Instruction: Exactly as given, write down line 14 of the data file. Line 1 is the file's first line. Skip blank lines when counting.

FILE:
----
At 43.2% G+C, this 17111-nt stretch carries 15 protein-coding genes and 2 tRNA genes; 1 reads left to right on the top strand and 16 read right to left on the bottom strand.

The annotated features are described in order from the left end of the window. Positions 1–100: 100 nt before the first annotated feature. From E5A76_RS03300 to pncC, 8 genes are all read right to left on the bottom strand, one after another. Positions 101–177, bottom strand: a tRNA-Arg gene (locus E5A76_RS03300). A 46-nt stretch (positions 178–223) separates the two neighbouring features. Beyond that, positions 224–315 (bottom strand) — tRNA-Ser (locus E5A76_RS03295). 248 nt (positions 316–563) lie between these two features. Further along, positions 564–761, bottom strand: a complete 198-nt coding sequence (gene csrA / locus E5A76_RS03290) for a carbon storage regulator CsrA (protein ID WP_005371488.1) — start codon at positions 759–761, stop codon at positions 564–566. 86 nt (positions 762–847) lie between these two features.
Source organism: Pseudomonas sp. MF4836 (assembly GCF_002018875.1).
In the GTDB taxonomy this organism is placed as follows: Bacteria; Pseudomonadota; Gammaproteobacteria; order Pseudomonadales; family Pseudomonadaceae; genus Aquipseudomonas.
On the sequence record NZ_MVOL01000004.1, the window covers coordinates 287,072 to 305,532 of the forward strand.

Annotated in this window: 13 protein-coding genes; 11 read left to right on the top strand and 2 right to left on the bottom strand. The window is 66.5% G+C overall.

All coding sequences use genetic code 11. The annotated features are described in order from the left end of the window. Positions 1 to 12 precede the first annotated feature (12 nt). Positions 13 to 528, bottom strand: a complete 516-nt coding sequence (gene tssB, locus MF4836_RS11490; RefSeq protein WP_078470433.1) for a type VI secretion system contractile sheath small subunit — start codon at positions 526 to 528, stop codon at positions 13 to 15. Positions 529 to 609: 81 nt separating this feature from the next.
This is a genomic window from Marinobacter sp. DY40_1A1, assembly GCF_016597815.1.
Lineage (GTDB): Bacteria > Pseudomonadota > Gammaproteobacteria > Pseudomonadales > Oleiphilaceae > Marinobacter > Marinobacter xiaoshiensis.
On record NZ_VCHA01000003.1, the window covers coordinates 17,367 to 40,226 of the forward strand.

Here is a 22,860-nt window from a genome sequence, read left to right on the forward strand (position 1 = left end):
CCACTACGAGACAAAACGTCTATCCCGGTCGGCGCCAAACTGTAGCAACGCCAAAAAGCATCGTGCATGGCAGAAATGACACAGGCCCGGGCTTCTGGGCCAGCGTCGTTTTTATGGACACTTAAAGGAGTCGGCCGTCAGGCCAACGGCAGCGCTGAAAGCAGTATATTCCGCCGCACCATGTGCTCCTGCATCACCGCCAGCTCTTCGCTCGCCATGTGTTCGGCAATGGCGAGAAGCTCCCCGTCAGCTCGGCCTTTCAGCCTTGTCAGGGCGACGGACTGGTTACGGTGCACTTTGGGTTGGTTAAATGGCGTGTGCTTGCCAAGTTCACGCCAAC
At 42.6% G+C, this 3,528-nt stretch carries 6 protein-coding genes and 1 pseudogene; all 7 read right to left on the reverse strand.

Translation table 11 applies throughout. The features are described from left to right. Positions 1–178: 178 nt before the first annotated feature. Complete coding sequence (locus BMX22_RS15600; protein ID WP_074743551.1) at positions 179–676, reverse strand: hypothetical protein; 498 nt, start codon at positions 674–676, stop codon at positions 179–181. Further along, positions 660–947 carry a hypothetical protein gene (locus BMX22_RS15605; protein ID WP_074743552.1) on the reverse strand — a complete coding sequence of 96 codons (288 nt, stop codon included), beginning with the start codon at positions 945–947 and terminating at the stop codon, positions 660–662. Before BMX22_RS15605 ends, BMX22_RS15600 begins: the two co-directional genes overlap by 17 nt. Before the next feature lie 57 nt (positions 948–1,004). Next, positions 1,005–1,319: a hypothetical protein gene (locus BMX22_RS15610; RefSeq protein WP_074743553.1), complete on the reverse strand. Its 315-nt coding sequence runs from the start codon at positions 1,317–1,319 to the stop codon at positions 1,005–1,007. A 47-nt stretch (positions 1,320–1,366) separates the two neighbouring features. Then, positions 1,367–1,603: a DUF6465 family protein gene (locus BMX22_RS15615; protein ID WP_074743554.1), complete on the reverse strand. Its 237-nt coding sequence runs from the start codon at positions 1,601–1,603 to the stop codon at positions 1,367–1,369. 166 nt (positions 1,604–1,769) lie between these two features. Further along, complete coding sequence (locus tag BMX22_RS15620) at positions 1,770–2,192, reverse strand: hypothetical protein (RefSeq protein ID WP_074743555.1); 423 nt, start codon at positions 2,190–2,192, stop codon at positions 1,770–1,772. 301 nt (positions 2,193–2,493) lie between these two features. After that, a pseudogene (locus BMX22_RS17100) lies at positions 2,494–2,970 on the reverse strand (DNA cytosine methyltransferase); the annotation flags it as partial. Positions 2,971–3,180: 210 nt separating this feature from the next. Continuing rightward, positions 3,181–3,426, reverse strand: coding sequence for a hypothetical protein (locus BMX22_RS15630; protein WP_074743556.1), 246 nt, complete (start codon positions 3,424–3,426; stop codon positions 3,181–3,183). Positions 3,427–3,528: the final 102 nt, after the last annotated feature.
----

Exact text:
Translation table 11 applies throughout. The features are described from left to right. Positions 1–178: 178 nt before the first annotated feature. Complete coding sequence (locus BMX22_RS15600; protein ID WP_074743551.1) at positions 179–676, reverse strand: hypothetical protein; 498 nt, start codon at positions 674–676, stop codon at positions 179–181. Further along, positions 660–947 carry a hypothetical protein gene (locus BMX22_RS15605; protein ID WP_074743552.1) on the reverse strand — a complete coding sequence of 96 codons (288 nt, stop codon included), beginning with the start codon at positions 945–947 and terminating at the stop codon, positions 660–662. Before BMX22_RS15605 ends, BMX22_RS15600 begins: the two co-directional genes overlap by 17 nt. Before the next feature lie 57 nt (positions 948–1,004). Next, positions 1,005–1,319: a hypothetical protein gene (locus BMX22_RS15610; RefSeq protein WP_074743553.1), complete on the reverse strand. Its 315-nt coding sequence runs from the start codon at positions 1,317–1,319 to the stop codon at positions 1,005–1,007. A 47-nt stretch (positions 1,320–1,366) separates the two neighbouring features. Then, positions 1,367–1,603: a DUF6465 family protein gene (locus BMX22_RS15615; protein ID WP_074743554.1), complete on the reverse strand. Its 237-nt coding sequence runs from the start codon at positions 1,601–1,603 to the stop codon at positions 1,367–1,369. 166 nt (positions 1,604–1,769) lie between these two features. Further along, complete coding sequence (locus tag BMX22_RS15620) at positions 1,770–2,192, reverse strand: hypothetical protein (RefSeq protein ID WP_074743555.1); 423 nt, start codon at positions 2,190–2,192, stop codon at positions 1,770–1,772. 301 nt (positions 2,193–2,493) lie between these two features. After that, a pseudogene (locus BMX22_RS17100) lies at positions 2,494–2,970 on the reverse strand (DNA cytosine methyltransferase); the annotation flags it as partial. Positions 2,971–3,180: 210 nt separating this feature from the next. Continuing rightward, positions 3,181–3,426, reverse strand: coding sequence for a hypothetical protein (locus BMX22_RS15630; protein WP_074743556.1), 246 nt, complete (start codon positions 3,424–3,426; stop codon positions 3,181–3,183). Positions 3,427–3,528: the final 102 nt, after the last annotated feature.